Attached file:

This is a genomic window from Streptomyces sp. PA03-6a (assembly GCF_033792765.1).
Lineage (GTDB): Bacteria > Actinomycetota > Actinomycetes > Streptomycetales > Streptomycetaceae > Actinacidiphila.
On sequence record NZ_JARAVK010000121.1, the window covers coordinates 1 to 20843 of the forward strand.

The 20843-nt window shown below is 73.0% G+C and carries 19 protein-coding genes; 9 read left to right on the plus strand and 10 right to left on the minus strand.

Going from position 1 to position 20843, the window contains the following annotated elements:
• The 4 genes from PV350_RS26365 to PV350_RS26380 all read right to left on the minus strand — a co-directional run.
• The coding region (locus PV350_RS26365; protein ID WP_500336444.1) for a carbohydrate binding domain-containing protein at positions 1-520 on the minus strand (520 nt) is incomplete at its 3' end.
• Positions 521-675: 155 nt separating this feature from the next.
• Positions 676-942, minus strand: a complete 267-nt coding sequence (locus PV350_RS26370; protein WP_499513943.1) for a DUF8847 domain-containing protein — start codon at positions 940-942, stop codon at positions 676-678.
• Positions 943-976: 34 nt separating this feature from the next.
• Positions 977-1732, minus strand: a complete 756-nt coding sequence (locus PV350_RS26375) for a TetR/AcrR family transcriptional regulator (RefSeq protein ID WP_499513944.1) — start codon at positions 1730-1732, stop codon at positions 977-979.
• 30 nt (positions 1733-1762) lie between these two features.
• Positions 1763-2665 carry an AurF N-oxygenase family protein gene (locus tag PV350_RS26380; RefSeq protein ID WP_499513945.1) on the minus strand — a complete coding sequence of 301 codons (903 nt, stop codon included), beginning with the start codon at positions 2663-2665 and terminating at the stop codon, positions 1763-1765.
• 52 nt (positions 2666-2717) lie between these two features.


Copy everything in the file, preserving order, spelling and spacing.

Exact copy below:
This is a genomic window from Streptomyces sp. PA03-6a (assembly GCF_033792765.1).
Lineage (GTDB): Bacteria > Actinomycetota > Actinomycetes > Streptomycetales > Streptomycetaceae > Actinacidiphila.
On sequence record NZ_JARAVK010000121.1, the window covers coordinates 1 to 20843 of the forward strand.

The 20843-nt window shown below is 73.0% G+C and carries 19 protein-coding genes; 9 read left to right on the plus strand and 10 right to left on the minus strand.

Going from position 1 to position 20843, the window contains the following annotated elements:
• The 4 genes from PV350_RS26365 to PV350_RS26380 all read right to left on the minus strand — a co-directional run.
• The coding region (locus PV350_RS26365; protein ID WP_500336444.1) for a carbohydrate binding domain-containing protein at positions 1-520 on the minus strand (520 nt) is incomplete at its 3' end.
• Positions 521-675: 155 nt separating this feature from the next.
• Positions 676-942, minus strand: a complete 267-nt coding sequence (locus PV350_RS26370; protein WP_499513943.1) for a DUF8847 domain-containing protein — start codon at positions 940-942, stop codon at positions 676-678.
• Positions 943-976: 34 nt separating this feature from the next.
• Positions 977-1732, minus strand: a complete 756-nt coding sequence (locus PV350_RS26375) for a TetR/AcrR family transcriptional regulator (RefSeq protein ID WP_499513944.1) — start codon at positions 1730-1732, stop codon at positions 977-979.
• 30 nt (positions 1733-1762) lie between these two features.
• Positions 1763-2665 carry an AurF N-oxygenase family protein gene (locus tag PV350_RS26380; RefSeq protein ID WP_499513945.1) on the minus strand — a complete coding sequence of 301 codons (903 nt, stop codon included), beginning with the start codon at positions 2663-2665 and terminating at the stop codon, positions 1763-1765.
• 52 nt (positions 2666-2717) lie between these two features.